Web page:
Saint Regis Mohawk Tribe to Develop 140 Acre Hogansburg Triangle Land MARCH 6, 2017

Saint Regis Mohawk Tribe to Develop 140 Acre Hogansburg Triangle Land MARCH 6, 2017

Saint Regis Mohawk Tribe Submits 140-Acre

Land In Trust Application
Community Development a Tribal Priority

AKWESASNE —  In step with the Saint Regis Mohawk Tribe’s strategic planning, community development is at the forefront of Tribal Council’s actions. On March 1, 2017, the Tribal Council submitted its third land to trust application to the Bureau of Indian Affairs. The 140-acre parcel of reservation land is within a land claim area known as the Hogansburg Triangle.

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The SRMT is seeking sovereign jurisdiction and authority over a unique parcel of land that is designed to host infrastructure initiatives that bring connectivity, sustainable energy sources and construction resources together, serving the territory and bridging the digital divide in broadband capabilities throughout the North Country.  Building a future for the community includes impacting the local and regional economy through business relationships, planning and infrastructure and sustainable revenue capacity. Chief Eric Thompson explains the growth initiatives, “Our tribally owned broadband enterprise, Mohawk Networks, LLC, erected an FCC approved 400’ tower that enables our wireless, high-speed Internet technology to expand services off territory through our subsidiary, North Country Broadband. The Tribe’s new Planning and Infrastructure building is under construction and the $2.6M investment will be completed in April 2017.”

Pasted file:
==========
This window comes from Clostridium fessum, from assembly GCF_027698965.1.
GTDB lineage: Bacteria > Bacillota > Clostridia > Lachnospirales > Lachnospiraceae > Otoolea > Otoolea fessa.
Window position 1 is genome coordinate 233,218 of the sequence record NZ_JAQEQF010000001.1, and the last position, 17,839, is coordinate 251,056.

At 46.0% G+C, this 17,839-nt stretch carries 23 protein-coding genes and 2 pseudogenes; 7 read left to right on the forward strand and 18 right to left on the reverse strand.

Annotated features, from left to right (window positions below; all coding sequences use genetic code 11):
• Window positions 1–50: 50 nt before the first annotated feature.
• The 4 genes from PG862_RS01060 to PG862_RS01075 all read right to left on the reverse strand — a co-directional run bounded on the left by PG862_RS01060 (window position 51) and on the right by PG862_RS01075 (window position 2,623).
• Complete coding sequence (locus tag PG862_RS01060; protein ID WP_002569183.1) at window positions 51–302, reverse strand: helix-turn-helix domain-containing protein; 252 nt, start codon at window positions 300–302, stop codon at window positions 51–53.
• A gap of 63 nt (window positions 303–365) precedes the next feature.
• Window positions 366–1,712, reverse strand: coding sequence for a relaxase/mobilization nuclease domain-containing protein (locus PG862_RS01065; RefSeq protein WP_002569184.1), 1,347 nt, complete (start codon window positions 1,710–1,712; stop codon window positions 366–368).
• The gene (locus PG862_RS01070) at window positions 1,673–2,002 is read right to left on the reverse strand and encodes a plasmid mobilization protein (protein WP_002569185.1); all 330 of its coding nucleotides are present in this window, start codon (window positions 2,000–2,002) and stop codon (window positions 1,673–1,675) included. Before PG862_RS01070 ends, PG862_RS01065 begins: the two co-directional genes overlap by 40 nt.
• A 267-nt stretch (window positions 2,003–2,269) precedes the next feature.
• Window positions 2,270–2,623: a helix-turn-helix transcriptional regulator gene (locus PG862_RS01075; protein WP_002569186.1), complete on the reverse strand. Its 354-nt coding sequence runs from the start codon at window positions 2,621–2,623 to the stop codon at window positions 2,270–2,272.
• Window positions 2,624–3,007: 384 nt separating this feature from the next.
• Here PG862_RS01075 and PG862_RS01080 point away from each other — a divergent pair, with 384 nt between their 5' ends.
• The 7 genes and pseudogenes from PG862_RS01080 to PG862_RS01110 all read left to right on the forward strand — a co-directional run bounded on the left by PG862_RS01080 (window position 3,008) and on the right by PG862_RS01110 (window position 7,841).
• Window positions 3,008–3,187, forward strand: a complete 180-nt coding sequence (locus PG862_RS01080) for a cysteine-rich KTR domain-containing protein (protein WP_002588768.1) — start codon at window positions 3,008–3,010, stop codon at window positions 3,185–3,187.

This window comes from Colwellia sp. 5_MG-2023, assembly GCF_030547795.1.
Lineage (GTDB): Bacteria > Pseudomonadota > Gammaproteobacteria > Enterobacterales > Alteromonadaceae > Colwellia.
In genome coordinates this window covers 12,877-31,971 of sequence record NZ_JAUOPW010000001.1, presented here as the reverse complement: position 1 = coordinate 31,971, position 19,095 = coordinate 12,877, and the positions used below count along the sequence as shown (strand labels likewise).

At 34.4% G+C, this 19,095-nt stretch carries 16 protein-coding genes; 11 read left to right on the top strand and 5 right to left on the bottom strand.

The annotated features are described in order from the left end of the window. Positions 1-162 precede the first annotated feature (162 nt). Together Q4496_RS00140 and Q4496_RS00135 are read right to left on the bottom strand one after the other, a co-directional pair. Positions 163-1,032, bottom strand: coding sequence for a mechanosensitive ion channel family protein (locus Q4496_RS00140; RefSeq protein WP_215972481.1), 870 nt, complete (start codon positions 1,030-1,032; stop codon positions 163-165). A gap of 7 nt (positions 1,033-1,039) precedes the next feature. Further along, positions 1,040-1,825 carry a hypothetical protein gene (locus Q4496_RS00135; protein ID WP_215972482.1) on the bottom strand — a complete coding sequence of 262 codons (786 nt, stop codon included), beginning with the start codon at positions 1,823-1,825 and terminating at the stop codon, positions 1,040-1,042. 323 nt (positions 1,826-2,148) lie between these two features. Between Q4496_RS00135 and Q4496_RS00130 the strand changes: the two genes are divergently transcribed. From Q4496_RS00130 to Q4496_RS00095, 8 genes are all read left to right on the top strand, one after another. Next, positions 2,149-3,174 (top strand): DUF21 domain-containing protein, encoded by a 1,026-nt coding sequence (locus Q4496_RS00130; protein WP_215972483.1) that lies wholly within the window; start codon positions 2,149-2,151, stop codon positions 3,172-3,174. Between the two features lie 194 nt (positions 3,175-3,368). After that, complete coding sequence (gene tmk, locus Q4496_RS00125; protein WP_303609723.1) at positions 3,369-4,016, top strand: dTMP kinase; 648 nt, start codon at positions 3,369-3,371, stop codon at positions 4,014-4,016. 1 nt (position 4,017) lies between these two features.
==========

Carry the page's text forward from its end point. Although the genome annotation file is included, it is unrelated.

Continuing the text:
Chief Ron LaFrance commented on a project underway by the Akwesasne Housing Authority to construct a solar farm on land that is included in the trust application, “The AHA’s Go Solar initiative is exactly the type of clean energy project we need to be spear-heading, not only in our community, but in our region.” Under the land in trust process, this property will become part of the reservation and under tribal control and will be exempt from state taxes and regulations.

Chief Beverly Cook stated, “The benefits of a negotiated settlement are not insignificant to Franklin County. It is our hope that the Legislature moves forward with a vote to proceed to a long-awaited settlement. But, in the absence of an agreement, we have a duty to our people to expand our territory and return land to its rightful ownership. The projects we have underway are exciting for our region; they’re creating jobs, impacting the economy through increased connectivity and redefining power sources that are kind to our environment.”

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